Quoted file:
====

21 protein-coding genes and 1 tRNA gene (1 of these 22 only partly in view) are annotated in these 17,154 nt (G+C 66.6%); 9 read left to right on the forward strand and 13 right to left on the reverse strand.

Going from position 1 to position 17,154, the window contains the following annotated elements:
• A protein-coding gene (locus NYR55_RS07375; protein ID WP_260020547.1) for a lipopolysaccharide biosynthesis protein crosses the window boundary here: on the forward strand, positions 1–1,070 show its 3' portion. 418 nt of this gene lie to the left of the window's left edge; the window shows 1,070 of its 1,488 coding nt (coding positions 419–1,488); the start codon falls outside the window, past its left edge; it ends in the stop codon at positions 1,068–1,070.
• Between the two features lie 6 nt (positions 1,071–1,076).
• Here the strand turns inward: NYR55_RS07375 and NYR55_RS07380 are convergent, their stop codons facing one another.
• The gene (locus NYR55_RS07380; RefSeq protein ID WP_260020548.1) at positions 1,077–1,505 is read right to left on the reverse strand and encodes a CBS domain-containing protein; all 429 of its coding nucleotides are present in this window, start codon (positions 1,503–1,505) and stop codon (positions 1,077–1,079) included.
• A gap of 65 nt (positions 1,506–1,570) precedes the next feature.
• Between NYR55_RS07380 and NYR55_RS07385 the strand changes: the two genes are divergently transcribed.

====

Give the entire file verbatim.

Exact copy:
21 protein-coding genes and 1 tRNA gene (1 of these 22 only partly in view) are annotated in these 17,154 nt (G+C 66.6%); 9 read left to right on the forward strand and 13 right to left on the reverse strand.

Going from position 1 to position 17,154, the window contains the following annotated elements:
• A protein-coding gene (locus NYR55_RS07375; protein ID WP_260020547.1) for a lipopolysaccharide biosynthesis protein crosses the window boundary here: on the forward strand, positions 1–1,070 show its 3' portion. 418 nt of this gene lie to the left of the window's left edge; the window shows 1,070 of its 1,488 coding nt (coding positions 419–1,488); the start codon falls outside the window, past its left edge; it ends in the stop codon at positions 1,068–1,070.
• Between the two features lie 6 nt (positions 1,071–1,076).
• Here the strand turns inward: NYR55_RS07375 and NYR55_RS07380 are convergent, their stop codons facing one another.
• The gene (locus NYR55_RS07380; RefSeq protein ID WP_260020548.1) at positions 1,077–1,505 is read right to left on the reverse strand and encodes a CBS domain-containing protein; all 429 of its coding nucleotides are present in this window, start codon (positions 1,503–1,505) and stop codon (positions 1,077–1,079) included.
• A gap of 65 nt (positions 1,506–1,570) precedes the next feature.
• Between NYR55_RS07380 and NYR55_RS07385 the strand changes: the two genes are divergently transcribed.